State v. Lane

Annotate this Case

554 P.2d 767 (1976)

STATE of Hawaii, Plaintiff-Appellee, v. Stephen W. LANE, Defendant-Appellant.

No. 5725.

Supreme Court of Hawaii.

September 29, 1976.

*768 Stephen W. Lane, pro se.

Dale W. Lee, Deputy Pros. Atty., City & County of Honolulu, Honolulu, for plaintiff-appellee.

Before RICHARDSON, C.J., and KOBAYASHI, OGATA, MENOR and KIDWELL, JJ.

PER CURIAM.

Defendant was charged with operating a motor vehicle upon a public highway in the District of Honolulu in excess of the posted speed limit in violation of HRS § 291C-102, which reads:

§ 291C-102 Noncompliance with speed limit prohibited. (a) No person shall drive a motor vehicle at a speed greater than a maximum speed limit or at a speed less than a minimum speed limit established by county ordinance. (b) The director of transportation with respect to highways under his jurisdiction may place signs establishing maximum speed limits or minimum speed limits. Such signs shall be official signs and no person shall drive a motor vehicle at a speed greater than a maximum speed limit or at a speed less than a minimum speed limit stated on such signs.

The testimony of the police officer placed the location of the alleged offense as the Pali Highway between Akamu and Wood Streets. The officer also testified that there were speed signs which stated a 35-mile speed limit. There was no evidence, and the record is devoid of information, on the question whether a maximum speed limit had been established by county ordinance or the designated stretch of Pali Highway was subject to the jurisdiction of the director of transportation and the speed signs had been placed by that officer. Defendant moved for judgment of acquittal for failure to show that the speed signs were authorized. In denying the motion, the court stated no reasons. The judgment of conviction adjudges only that defendant "has been convicted of and is guilty of the violation of speeding, to wit, 65 mph in a 35 mph zone."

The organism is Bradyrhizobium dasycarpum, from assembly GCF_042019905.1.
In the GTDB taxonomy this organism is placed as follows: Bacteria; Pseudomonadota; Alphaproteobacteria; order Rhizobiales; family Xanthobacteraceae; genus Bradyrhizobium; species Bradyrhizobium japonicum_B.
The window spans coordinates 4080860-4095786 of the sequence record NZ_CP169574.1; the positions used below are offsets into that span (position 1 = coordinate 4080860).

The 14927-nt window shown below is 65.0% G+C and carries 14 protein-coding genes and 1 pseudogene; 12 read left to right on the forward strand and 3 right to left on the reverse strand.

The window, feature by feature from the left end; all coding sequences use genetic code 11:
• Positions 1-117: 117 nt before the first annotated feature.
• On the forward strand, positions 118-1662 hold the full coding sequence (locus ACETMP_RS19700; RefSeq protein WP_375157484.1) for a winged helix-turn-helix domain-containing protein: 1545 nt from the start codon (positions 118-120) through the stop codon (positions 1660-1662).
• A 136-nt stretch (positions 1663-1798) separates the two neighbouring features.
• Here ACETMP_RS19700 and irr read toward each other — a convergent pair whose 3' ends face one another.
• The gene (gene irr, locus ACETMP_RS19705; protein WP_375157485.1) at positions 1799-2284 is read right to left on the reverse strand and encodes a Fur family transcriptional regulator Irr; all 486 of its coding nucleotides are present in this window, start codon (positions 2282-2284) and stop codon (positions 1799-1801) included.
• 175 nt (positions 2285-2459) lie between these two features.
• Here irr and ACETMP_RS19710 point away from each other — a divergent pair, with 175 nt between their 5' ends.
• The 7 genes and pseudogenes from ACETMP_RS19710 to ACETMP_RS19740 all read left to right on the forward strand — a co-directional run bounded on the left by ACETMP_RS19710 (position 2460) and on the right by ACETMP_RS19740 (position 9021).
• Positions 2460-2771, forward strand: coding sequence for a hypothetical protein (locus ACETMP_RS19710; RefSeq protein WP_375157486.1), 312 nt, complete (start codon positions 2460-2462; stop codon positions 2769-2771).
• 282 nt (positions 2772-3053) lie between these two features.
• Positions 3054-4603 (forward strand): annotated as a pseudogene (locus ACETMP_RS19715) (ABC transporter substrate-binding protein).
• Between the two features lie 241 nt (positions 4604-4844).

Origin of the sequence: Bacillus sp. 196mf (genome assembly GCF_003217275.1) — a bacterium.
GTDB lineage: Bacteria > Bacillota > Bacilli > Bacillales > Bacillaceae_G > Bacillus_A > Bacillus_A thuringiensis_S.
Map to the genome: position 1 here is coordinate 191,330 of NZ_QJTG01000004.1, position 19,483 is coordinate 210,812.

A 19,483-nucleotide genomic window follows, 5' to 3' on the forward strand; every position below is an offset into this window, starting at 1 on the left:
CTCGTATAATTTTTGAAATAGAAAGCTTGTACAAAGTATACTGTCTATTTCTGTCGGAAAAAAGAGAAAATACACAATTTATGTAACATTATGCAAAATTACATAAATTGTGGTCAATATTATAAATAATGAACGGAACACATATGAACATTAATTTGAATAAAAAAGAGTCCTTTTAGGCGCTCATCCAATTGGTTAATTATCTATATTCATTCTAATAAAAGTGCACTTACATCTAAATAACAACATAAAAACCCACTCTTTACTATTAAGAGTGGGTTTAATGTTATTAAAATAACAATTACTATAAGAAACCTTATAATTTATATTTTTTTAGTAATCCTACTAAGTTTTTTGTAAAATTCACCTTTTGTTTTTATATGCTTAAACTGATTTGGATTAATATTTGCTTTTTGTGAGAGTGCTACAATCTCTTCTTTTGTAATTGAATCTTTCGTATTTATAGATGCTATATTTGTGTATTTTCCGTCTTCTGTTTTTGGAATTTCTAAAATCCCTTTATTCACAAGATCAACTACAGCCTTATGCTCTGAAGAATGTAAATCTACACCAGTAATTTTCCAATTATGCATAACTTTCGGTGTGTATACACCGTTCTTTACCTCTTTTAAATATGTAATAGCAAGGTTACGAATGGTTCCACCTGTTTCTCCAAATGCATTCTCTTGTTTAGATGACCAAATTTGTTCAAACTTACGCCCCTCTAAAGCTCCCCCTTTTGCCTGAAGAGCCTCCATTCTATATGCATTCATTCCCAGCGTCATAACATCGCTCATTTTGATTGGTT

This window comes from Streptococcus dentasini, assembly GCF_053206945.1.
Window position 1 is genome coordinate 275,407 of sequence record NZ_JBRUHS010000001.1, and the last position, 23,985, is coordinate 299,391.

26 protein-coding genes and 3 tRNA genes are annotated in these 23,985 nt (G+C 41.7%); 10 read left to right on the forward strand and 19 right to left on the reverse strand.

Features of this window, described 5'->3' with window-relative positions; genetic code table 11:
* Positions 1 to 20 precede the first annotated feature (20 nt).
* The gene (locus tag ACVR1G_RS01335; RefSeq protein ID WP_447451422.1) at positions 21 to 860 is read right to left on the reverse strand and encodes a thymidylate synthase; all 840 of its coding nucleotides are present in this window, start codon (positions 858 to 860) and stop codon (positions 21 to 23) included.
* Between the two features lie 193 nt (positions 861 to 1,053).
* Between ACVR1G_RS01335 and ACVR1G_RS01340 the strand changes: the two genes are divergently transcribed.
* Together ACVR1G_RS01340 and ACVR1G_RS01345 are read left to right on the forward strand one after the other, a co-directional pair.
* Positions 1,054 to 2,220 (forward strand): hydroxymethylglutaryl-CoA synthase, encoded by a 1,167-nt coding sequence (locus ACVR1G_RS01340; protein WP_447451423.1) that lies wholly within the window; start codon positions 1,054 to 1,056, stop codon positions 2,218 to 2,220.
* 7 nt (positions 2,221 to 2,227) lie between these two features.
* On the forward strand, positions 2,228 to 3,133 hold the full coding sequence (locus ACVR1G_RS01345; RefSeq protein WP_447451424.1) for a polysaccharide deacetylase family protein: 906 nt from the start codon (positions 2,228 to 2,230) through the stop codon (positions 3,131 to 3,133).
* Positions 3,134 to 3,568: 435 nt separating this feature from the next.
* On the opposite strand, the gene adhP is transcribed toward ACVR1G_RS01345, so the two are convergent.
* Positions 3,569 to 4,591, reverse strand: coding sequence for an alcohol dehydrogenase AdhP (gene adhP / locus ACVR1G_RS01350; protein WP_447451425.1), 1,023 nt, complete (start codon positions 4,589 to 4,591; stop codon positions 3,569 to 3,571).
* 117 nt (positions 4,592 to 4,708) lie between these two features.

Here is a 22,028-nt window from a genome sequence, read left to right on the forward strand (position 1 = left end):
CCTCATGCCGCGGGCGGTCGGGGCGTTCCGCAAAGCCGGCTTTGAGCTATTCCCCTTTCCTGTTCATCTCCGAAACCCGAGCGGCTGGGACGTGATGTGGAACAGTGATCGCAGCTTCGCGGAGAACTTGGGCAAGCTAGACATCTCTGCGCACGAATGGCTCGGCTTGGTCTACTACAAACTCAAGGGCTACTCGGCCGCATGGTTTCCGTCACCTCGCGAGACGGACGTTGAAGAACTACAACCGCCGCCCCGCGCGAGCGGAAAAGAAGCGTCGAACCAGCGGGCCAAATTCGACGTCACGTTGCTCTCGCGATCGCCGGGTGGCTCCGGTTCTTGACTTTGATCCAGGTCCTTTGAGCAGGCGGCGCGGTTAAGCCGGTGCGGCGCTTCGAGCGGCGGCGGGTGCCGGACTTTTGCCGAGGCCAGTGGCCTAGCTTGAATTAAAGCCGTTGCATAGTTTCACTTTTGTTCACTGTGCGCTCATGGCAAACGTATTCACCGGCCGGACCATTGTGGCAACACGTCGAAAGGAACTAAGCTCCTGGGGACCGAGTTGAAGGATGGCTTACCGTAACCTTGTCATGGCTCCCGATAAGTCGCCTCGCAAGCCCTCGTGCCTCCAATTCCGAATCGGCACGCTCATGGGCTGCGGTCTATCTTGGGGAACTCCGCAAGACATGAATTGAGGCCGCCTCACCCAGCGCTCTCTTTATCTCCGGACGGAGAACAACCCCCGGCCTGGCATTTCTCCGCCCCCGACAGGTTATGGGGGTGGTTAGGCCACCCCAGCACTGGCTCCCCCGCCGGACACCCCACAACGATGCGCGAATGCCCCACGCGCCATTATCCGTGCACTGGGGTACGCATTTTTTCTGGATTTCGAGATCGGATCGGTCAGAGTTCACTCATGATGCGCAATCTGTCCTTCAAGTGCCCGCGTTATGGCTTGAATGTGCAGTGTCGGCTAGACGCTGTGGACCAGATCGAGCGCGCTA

We are unable to determine from the record before us whether the conviction was for violation of § 291C-102(a) or (b). If the conviction was for violation of § 291C-102(a), proof of judicial notice of the applicable ordinance was required, for which alternative procedures are prescribed by HRS § 622-13. The defendant had moved for judgment of acquittal "on the grounds that the State has not shown that the speed signs that Mr. Lane had passed were authorized speed signs." The speed at which an automobile may be driven on any highway is governed by ordinance or by statute, and speed signs are erected pursuant thereto. Accordingly, we construe *769 the defendant's motion as a demand for proof of the ordinance. The record does not disclose any offer of, or reference to, any ordinance or the taking of judicial notice of any ordinance by the court. Cf. State v. Shak, 51 Haw. 626, 466 P.2d 420 (1970). If the conviction was for violation of § 291C-102(b), proof was required that the designated stretch of Pali Highway was under the jurisdiction of the director of transportation and that the speed signs had been placed by that officer. The record does not disclose any offer of evidence on these questions or the taking of judicial notice of any relevant facts. While we express no opinion as to whether we might take judicial notice of any of these facts in our discretion, we would refrain from doing so in this case, where we have not been supplied with the necessary information. American Law Institute, Model Code of Evidence, Rules 802, 803 (1942).

HRS § 291C-102 imposes upon the prosecution the burden of proving that a maximum speed limit has been established in one of the two ways specified by the statute. Conviction in the total absence of proof in this respect requires reversal under Rule 52(b), Hawaii Rules of Criminal Procedure.

Reversed.